“Life is pretty grand right now,” said Dave Bowman. It’s nice to interview a person whose life is running on all cylinders. Bowman has served on Montrose’s City Council for 2-½ years and the city is doing well, his concerts are successful and he has enjoyed being a stay-at-home grandpa.
“One of the most significant things that Council has accomplished this year,” he said, “is coming to agreement with the Lighthouse Ministries and John Harold of Tuxedo Corn to use the Brown Center as an emergency shelter in the winter and for migrant workers in the summer.” The Brown Center is north of town back behind the animal shelter. It will house 20-22 people.
“It’s always been a concern about how we’re going to take care of our homeless,” Bowman said. “With the leadership of Lighthouse Ministries, we were able to come to an agreement. The City had the Brown Center which was no longer being used and we wanted to have it used.”
The economy is healthy and tourism is up all over Western Colorado, according to Bowman. Sales tax revenues have been up every month. This allows the City to spend money the extras. The City hopes to expand the Whitewater Park at Riverbottom in the next two years.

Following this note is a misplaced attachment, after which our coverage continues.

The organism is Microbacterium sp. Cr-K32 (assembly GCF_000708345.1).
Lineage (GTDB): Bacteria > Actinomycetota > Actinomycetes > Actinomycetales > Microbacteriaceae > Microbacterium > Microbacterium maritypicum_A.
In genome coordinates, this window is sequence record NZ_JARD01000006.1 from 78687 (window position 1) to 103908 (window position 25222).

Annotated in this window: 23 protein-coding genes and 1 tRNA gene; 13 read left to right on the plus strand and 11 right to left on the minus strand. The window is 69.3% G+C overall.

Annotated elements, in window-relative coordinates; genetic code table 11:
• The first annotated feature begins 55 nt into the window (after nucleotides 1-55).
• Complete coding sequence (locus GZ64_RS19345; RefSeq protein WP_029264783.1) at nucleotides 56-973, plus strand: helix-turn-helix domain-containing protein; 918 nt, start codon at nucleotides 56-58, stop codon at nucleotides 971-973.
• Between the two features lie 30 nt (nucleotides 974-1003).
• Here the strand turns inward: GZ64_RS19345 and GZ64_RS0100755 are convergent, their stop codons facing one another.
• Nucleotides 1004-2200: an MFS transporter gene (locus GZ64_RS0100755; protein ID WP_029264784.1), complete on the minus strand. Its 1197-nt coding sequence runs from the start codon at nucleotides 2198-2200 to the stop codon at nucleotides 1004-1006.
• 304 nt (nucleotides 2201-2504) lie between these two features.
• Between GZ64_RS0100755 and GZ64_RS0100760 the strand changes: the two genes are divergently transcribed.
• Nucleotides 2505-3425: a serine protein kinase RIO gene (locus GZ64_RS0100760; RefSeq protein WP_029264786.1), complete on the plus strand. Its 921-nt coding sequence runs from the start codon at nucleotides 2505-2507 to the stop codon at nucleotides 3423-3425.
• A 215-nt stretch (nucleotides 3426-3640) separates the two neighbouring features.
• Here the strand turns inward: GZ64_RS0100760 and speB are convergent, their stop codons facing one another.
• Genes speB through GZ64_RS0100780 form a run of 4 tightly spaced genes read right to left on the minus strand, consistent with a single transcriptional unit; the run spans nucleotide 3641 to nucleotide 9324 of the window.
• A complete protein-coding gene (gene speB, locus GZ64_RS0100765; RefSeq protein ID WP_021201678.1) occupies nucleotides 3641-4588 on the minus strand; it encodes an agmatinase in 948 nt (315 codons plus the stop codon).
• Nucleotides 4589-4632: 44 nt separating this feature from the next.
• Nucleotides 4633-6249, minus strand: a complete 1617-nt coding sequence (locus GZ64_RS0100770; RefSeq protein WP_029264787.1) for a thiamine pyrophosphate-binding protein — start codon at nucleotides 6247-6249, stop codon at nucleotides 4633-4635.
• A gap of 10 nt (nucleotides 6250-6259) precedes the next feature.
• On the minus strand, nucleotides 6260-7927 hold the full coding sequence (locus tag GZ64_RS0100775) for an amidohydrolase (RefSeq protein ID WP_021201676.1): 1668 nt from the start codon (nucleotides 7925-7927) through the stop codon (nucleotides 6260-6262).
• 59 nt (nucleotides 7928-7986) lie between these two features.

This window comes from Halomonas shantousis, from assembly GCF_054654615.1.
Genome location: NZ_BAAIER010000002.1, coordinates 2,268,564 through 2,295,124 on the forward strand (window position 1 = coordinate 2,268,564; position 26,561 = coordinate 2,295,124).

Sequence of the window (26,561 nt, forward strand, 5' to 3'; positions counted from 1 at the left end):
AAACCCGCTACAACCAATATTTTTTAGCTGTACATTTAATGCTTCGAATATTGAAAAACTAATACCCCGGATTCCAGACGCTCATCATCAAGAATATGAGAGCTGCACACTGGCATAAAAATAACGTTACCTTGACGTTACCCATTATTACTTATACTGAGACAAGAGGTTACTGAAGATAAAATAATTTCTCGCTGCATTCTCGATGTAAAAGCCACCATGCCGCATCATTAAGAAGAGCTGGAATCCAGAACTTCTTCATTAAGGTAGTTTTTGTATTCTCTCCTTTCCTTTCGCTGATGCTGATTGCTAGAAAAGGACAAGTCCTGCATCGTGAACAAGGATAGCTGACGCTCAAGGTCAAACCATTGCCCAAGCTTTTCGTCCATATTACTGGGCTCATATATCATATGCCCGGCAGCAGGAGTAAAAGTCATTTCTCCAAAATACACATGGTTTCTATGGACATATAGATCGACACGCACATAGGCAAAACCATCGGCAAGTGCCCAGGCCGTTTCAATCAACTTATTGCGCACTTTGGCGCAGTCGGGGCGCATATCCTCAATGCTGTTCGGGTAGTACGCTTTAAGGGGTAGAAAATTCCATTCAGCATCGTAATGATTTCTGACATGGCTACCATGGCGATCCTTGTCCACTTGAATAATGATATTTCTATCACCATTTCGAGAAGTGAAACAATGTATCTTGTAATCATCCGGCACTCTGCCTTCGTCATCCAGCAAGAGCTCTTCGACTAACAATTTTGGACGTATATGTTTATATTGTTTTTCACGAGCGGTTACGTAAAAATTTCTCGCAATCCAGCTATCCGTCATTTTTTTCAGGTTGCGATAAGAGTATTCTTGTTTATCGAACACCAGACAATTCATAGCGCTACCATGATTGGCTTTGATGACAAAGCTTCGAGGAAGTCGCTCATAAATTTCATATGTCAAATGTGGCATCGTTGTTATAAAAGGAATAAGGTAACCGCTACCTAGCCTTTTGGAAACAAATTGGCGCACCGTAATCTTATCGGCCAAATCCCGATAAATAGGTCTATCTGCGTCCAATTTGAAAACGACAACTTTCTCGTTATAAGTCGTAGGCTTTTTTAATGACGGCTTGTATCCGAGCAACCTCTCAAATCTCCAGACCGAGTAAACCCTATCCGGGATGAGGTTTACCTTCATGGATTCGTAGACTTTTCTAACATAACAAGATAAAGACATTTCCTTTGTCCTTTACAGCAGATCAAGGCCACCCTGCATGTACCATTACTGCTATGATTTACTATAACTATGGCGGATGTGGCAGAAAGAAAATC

“There’s more and more cooperation between the City and the County to accomplish things and, as we do, we save everybody money,” he said.
Bowman’s other project to put his prodigious energy is his Montrose Summer Music Series, four free concerts on the Black Canyon Golf Course which are presented on the first Friday of June, July, August and September. This is his fifth year and each year they have been more successful,
“We’ve got a funky rock band out of Fayetteville, Ark. coming, a classic bluegrass band out of Southern California, the hottest R&B band in America and a Tex-Mex band out of Albuquerque. The official announcement will be made closer to the date.
“We’re still in the process of fundraisers, but at this point, our fifth year, I think the community likes what we’re doing and the fundraising is going smoothly.”
Bowman taught reading to disabled children for 28 years (20 in Montrose). About two and a half years ago his daughter Cassidy, moved back from Virginia. She’s teaching journalism and English at Montrose High.
It been a long time since Bowman has had little children in the house. He and Kathy have been playing Grandma and Grandpa daycare. The kids are now five and seven.
“It’s been a ball watching them grow up and become part of the Montrose community. They’re both really sports minded even as youngsters.”
Bowman has infectious energy and enthusiasm. He’s enjoying all the different parts of his life and looking forward to more of the same.